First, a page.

Quote:>I have been asking around in the electronics shop here in Sydney (
>Tandys,* Smith, Reids behind the QVB ),
>but when I say serial null cable, they dont seem to completely
>understand what I mean.
>( Except for one guy who understood what I meant, but said they are out
>of stock ).

Well it doesn't help that your local "electronics" outlets don't seem
to have properly skilled employees, but this is usually the rule not
the exception.  That's probably why there are so many internet
suppliers of cables, including Black Box, which, while pricey, can
either provide or build just about any cables you would need.

Vendor sometimes provide these cables.  Sun only provides the adaptors
for RJ45 to DB25 or DB9 to be used with a shielded cat 5 cable.

Quote:>They ask, "oh, a crossover" ... but IIRC, a crossover <> null serial cable.
>Then there is another cable called a rollover.

>So what's the diff between a null cable, a crossover, and a rollover ?

Here's a diagram of a null modem cable 25pin to 25pin from the Stokely
site:

DB25              DB25
-----             -----
1 GND  ---------- 1 GND
2 TD   ---------- 3 RD
3 RD   ---------- 2 TD
4 RTS  ---------- 5 CTS
5 CTS  ---------- 4 RTS
7 GND  ---------- 7 GND
6 DSR  ---+
          +------ 20 DTR
8 DCD  ---+
             +--- 6 DSR
20 DTR ------+
             +--- 8 DCD

I've heard the term "crossover" used interchangeably with "null modem"
but I don't think it's correct.

Looks like we aren't the only ones confused by these terms, as this
discussion on the Ars Technica forum shows:

http://www.veryComputer.com/

I've seen diagrams of a "rollover" cable and it basically looks like
this:

1 > 8
2 > 7
3 > 6
4 > 5
5 > 4
6 > 3
7 > 2
8 > 1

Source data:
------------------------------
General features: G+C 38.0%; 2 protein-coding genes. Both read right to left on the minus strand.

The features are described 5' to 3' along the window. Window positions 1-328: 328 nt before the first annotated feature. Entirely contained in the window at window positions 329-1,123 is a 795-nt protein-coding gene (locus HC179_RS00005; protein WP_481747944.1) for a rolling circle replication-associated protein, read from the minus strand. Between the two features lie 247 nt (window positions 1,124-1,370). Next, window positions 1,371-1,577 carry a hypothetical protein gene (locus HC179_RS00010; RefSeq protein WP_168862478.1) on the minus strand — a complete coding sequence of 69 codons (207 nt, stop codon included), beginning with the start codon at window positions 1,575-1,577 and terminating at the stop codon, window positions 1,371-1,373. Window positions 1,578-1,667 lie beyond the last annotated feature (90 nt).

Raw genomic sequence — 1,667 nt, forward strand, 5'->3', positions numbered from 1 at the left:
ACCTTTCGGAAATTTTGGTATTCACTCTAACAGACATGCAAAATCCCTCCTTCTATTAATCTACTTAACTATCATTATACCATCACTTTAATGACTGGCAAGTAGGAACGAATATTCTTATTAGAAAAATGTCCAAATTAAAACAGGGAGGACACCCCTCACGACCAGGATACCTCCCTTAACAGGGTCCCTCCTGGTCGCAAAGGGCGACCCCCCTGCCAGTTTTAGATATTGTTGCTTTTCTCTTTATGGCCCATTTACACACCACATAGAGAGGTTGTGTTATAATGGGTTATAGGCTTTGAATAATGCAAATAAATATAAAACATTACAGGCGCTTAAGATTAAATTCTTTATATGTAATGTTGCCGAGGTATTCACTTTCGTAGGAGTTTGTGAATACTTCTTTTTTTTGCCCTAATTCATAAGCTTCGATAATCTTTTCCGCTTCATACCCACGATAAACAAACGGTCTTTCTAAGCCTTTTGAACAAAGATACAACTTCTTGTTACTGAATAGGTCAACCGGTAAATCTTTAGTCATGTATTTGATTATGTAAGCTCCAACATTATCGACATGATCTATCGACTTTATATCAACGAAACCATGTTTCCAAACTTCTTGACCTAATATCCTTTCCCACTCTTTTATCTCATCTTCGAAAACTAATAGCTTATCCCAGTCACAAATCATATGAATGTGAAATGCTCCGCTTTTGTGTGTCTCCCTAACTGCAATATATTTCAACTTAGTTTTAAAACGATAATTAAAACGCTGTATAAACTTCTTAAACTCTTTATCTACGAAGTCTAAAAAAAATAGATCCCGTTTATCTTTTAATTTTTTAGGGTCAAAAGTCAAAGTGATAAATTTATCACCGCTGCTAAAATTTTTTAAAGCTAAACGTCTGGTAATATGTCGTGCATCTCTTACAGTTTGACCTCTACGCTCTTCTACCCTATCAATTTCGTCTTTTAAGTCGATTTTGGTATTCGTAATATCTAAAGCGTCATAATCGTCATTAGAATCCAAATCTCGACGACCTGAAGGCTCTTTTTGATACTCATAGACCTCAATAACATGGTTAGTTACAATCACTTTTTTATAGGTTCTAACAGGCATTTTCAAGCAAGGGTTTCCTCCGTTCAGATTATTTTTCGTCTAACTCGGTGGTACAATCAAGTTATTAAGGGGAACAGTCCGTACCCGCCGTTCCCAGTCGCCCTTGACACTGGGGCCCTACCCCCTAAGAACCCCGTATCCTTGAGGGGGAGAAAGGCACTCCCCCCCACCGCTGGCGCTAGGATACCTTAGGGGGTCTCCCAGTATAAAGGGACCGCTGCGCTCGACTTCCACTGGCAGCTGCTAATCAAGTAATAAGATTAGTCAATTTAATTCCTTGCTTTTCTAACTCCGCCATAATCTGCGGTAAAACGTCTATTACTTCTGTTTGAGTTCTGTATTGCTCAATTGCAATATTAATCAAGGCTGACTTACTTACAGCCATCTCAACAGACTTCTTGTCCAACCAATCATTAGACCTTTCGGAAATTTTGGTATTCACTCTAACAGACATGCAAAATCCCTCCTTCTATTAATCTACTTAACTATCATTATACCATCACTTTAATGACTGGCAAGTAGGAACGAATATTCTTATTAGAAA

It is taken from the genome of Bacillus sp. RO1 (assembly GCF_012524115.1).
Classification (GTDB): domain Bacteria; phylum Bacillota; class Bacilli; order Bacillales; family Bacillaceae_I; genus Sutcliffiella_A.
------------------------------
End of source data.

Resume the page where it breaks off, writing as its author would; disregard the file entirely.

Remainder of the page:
Here's an example from the Cisco website:

http://www.veryComputer.com/

Good luck and happy cabling!

 
 
 

Serial null cable modem

Post by Darren Dunha » Thu, 03 Jun 2004 01:38:26



> I have a Nortel Annex terminal server, of which I want to connect an
> E280R and a StorEdge 3310.
> The Annex's 8 serial ports are all RJ45.
> The E280R has a 25-pin serial port.
> The 3310s has a 9-pin serial port.

Do you have the adapters for going from an Annex to a DB25 or DB9?
There's no "standard" for RJ45 connections, and the Annex uses different
pinouts than Cisco/Sun do.  

You'll likely have to find the documentation for the Annex which has the
pinout and either crimp your own cables, or get the little RJ-45 to
DB-25 housings and pin your own converter.

I used to make dozens and dozens of them several years ago, but I can no
longer find my old cheat sheet for Annex use.

Quote:> I have been asking around in the electronics shop here in Sydney (
> Tandys,* Smith, Reids behind the QVB ),
> but when I say serial null cable, they dont seem to completely
> understand what I mean.
> ( Except for one guy who understood what I meant, but said they are out
> of stock ).

I doubt anyone at a general electronics shop is going to be able to help
you with the Annex.

Quote:> They ask, "oh, a crossover" ... but IIRC, a crossover <> null serial cable.
> Then there is another cable called a rollover.
> So what's the diff between a null cable, a crossover, and a rollover ?

The terms are fuzzy, so there's no one definition.  

"null modem" was first used years ago as a cable that replaced a
modem-line-modem connection between equipment.  It kept all the data and
control lines present.  It's now used as a general term for a cable that
swaps the send and receive lines sufficiently for two computers (or
other DTE) to be connected together with a cable for communication.

"rollover" and "crossover" I hear used by different people for each of
two different items.

On a UTP cable (usually 8 pin or so), you can wire one end backwards.
On the Cisco/Sun RJ-45 pinout, that would give you most of the
null-modem characteristics.  (It will not on an Annex compatible cable).

The other common crossover/rollover cable is for ethernet networks.  The
"crossover" cable is created having the pair of cables wired to pins 1 &
2 on one end go to pins 3 & 6 on the other end, and vice versa.  I don't
know of any serial adapters that make use of such cables, but I suppose
it would be possible.